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ÉCU-The European Independent Film Festival


ÉCU - The European Independent Film Festival is dedicated to the discovery and advancement of the very best independent films from around the world. We are a festival who believes in our independent filmmakers and their artistic talents. ÉCU proudly provides a unique platform that brings together diverse audiences who are hungry for something other than major studio productions and original and innovative filmmakers. 

 
The 14th edition of ÉCU - The European Independent Film Festival will take place in Paris, France in 5th, 6th and 7th of April, 2019.
 
For more details regarding the festival, please visit our website at www.ecufilmfestival.com

 

 


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How to watch films in France without going to the cinema

By Jen Wallace

With
the days of Blockbuster well and truly over, Netflix unavailable in
France and the epidemic of dodgy pirated downloading online, ÉCU has
researched alternative and 100% legal ways of watching your favourite
movies in Paris.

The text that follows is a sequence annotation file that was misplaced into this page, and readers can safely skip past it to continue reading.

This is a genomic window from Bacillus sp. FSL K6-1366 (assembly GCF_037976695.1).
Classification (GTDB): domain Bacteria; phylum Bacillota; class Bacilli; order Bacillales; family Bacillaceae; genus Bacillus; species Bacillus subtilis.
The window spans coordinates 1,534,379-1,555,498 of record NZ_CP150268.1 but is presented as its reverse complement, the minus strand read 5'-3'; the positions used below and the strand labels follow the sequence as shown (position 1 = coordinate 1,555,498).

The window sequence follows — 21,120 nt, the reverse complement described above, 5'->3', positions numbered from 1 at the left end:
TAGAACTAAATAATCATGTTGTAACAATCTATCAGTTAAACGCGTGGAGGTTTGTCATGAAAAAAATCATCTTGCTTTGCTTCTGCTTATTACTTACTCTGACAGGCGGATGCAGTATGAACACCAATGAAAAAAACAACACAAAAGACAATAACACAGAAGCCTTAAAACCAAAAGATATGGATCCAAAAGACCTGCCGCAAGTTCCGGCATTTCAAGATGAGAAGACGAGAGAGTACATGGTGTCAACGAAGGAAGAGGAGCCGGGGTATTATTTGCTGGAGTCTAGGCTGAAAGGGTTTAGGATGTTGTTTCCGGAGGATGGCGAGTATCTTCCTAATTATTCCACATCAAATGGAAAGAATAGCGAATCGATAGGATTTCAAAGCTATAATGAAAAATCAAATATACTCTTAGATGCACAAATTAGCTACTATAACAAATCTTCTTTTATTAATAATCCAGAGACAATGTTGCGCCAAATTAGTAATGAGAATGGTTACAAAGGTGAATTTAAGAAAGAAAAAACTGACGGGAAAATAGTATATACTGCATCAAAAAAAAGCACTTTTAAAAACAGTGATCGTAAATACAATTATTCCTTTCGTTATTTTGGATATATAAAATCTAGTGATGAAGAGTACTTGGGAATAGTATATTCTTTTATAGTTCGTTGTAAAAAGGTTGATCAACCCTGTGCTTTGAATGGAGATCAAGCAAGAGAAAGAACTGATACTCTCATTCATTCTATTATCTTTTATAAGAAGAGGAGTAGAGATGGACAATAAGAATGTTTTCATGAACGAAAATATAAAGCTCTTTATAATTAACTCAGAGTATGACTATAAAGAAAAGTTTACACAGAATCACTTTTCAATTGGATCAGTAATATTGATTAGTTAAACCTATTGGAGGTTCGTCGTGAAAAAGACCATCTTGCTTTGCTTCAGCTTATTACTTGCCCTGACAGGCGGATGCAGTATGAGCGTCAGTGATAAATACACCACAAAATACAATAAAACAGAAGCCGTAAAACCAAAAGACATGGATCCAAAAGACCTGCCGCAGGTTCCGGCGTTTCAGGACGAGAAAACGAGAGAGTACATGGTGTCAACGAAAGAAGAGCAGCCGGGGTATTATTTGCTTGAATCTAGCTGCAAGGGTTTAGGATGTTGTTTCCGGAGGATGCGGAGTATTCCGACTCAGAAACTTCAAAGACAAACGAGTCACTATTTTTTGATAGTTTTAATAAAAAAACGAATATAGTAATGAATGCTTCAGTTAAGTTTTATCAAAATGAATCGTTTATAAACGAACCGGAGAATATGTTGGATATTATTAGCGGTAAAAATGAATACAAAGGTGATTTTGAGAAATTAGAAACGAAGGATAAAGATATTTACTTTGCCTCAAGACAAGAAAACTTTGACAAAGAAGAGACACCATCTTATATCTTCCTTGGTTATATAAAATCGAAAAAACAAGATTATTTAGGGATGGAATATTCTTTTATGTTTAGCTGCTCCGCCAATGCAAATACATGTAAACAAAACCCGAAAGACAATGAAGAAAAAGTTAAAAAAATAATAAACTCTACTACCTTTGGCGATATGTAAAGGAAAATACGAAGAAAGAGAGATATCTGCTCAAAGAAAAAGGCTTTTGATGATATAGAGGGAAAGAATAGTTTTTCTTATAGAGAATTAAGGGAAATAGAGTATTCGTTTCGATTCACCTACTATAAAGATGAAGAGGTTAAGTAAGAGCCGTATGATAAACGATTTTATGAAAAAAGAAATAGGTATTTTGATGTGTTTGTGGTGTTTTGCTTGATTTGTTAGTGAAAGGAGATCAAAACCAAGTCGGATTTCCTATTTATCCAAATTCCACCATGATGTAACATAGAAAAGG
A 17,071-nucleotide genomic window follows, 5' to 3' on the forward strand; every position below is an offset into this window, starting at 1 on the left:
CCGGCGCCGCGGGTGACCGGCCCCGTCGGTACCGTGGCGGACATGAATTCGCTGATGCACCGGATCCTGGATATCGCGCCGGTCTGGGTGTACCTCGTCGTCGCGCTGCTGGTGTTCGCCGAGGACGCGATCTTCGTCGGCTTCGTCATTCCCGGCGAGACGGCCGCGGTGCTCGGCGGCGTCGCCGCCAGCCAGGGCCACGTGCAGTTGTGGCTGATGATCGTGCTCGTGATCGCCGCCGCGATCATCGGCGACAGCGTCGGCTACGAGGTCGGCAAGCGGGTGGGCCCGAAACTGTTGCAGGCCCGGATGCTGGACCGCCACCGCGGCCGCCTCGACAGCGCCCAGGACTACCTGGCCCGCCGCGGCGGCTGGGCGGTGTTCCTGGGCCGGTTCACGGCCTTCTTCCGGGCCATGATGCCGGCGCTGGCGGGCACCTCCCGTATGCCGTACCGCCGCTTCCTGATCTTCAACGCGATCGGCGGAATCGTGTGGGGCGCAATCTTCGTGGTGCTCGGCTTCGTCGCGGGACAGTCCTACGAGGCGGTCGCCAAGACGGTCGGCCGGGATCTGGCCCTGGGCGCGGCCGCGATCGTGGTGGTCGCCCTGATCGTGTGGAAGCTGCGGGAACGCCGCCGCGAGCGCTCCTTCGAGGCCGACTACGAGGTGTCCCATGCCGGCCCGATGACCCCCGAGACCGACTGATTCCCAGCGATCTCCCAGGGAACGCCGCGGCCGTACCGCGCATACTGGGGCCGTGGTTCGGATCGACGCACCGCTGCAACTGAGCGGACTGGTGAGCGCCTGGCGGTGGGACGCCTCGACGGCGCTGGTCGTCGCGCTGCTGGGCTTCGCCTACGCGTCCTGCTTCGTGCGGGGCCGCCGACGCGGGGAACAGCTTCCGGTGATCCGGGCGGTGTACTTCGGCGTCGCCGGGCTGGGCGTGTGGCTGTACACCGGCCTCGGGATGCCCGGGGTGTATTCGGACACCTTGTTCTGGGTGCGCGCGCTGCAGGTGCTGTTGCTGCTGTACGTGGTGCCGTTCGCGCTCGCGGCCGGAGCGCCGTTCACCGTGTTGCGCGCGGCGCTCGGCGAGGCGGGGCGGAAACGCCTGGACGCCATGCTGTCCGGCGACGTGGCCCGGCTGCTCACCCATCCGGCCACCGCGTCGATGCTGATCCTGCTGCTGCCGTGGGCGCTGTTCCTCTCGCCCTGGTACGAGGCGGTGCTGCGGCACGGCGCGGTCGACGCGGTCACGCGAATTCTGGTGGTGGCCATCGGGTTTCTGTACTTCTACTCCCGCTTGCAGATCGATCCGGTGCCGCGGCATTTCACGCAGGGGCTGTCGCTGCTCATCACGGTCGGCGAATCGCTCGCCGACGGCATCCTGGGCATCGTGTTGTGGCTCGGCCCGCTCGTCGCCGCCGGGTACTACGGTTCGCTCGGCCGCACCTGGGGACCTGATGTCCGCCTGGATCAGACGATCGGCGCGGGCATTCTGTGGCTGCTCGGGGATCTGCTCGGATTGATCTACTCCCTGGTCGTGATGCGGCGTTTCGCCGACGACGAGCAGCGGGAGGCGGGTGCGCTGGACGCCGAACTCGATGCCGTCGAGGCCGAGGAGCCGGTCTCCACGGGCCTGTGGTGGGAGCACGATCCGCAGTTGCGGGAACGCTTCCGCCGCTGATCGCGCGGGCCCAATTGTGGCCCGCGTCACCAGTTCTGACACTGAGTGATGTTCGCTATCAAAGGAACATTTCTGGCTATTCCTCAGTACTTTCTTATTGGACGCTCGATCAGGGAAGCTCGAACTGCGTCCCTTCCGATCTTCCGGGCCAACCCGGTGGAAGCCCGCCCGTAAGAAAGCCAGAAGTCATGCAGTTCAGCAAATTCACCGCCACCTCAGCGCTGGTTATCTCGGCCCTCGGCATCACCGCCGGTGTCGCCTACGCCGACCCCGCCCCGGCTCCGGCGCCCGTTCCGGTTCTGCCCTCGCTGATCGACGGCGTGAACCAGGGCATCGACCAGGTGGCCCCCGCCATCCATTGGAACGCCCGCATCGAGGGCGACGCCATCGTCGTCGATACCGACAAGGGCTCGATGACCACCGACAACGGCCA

With an emphasis on French classics, rarities and
independent
cinema, here are 5 ways to watch movies around the city. (Note: Always
carry ID and proof of address with you, as most libraries will ask to
you to prove you are a Parisian citizen.)

1) The Bilbiothèque François Truffaut- Located in
the Halles at Chatelet, and next to the Forum Des Images (A great place
for screenings, exhibitions and public debates) you can watch a
wonderful selection of films for free in their library. Even if you are
only in Paris for a week you can gain access to their archives. Our
favourite way to watch independent French cinema!

2) Any public library – The best way to watch movies
at home! Here’s how it works – you pay a one off fee of €60 a year and
you can rent ANY film from ANY public library in Paris (including the
Bibliothèque François Truffaut above). The choice is endless.

3) The Cinemathèque Française-